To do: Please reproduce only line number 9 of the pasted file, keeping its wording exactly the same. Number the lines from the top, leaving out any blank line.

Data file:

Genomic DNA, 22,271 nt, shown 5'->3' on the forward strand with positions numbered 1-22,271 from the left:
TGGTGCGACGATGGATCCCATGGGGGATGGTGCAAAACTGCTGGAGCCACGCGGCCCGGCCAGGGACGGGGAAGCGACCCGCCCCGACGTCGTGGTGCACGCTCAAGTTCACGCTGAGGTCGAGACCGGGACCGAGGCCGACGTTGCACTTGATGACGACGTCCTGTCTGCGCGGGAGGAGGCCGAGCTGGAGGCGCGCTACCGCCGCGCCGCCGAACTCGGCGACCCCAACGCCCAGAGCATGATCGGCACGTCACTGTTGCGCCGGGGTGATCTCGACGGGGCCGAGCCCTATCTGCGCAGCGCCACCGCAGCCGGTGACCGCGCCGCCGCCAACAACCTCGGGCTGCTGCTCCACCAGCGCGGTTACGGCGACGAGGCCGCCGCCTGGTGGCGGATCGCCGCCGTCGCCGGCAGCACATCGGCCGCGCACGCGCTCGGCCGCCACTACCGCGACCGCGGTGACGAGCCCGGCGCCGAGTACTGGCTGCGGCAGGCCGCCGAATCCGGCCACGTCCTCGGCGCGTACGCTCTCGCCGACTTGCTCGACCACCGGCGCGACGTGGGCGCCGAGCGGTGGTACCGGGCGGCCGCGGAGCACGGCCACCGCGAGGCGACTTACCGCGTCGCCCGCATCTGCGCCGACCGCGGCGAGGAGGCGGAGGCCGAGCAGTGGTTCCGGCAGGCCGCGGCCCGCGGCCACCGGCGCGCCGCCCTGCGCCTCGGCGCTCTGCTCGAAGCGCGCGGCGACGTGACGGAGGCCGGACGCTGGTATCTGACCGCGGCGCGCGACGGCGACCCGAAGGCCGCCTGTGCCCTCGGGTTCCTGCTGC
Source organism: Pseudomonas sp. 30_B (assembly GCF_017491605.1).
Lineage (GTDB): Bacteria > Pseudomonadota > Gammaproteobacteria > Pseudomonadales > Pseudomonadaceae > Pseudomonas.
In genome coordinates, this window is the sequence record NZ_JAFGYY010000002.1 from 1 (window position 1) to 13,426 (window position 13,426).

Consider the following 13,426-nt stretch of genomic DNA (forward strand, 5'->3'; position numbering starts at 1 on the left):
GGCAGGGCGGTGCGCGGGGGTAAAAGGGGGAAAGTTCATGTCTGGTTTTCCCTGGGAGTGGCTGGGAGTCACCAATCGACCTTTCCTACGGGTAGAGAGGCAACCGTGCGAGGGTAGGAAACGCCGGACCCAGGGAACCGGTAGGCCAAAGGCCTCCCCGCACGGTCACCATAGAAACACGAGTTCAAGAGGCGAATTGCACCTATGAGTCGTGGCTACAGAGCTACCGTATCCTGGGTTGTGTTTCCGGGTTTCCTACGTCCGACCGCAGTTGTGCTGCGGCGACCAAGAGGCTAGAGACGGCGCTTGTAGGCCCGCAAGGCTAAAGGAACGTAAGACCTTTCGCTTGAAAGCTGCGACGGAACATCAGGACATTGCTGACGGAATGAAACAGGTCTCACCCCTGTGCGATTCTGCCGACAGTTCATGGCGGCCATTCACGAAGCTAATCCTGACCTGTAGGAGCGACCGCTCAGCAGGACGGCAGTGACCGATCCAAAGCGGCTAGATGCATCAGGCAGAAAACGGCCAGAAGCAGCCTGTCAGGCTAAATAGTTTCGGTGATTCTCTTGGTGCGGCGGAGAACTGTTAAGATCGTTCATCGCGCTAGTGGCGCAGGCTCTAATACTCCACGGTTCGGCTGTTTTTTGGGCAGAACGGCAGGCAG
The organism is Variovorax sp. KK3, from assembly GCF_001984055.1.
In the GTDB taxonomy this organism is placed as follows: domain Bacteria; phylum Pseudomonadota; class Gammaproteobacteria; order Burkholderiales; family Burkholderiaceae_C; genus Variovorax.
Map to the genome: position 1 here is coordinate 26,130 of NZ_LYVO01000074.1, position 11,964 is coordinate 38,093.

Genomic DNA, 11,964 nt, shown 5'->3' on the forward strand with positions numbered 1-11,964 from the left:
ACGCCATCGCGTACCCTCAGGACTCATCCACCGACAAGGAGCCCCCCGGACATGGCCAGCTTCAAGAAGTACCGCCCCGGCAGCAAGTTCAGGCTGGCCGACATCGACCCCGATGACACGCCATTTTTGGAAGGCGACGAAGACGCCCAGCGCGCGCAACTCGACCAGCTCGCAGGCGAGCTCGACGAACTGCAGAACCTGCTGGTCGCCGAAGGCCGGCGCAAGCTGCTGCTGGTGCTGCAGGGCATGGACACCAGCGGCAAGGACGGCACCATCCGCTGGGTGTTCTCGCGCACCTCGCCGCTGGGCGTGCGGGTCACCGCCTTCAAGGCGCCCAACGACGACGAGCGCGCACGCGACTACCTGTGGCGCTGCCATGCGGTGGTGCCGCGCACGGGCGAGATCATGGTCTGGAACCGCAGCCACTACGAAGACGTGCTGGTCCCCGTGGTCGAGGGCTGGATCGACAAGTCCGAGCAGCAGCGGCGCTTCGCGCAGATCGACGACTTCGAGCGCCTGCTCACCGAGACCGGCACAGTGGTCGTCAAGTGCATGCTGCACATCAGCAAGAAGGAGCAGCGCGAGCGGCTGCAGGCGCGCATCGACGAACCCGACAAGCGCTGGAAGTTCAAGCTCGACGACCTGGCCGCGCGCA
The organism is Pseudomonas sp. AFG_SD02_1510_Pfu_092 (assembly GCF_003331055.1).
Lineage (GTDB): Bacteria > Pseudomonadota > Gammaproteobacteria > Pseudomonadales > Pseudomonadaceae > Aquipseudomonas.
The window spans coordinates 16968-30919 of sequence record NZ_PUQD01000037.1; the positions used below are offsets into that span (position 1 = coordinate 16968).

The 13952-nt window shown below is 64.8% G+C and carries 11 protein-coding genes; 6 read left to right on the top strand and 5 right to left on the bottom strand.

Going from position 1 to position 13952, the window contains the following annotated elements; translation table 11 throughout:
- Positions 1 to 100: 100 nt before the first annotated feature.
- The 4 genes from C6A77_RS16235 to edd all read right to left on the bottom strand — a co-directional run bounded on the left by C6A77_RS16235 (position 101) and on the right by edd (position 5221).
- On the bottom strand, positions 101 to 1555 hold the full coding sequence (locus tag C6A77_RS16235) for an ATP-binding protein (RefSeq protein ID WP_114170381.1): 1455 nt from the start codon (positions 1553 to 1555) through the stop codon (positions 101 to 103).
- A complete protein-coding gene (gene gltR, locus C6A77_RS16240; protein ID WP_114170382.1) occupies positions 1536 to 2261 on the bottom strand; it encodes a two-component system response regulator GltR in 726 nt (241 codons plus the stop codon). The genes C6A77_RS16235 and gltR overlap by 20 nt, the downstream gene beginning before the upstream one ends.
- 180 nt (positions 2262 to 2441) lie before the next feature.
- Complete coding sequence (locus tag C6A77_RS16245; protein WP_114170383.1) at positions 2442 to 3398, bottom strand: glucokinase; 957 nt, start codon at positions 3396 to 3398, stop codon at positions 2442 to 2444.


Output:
In the GTDB taxonomy this organism is placed as follows: domain Bacteria; phylum Pseudomonadota; class Gammaproteobacteria; order Burkholderiales; family Burkholderiaceae_C; genus Variovorax.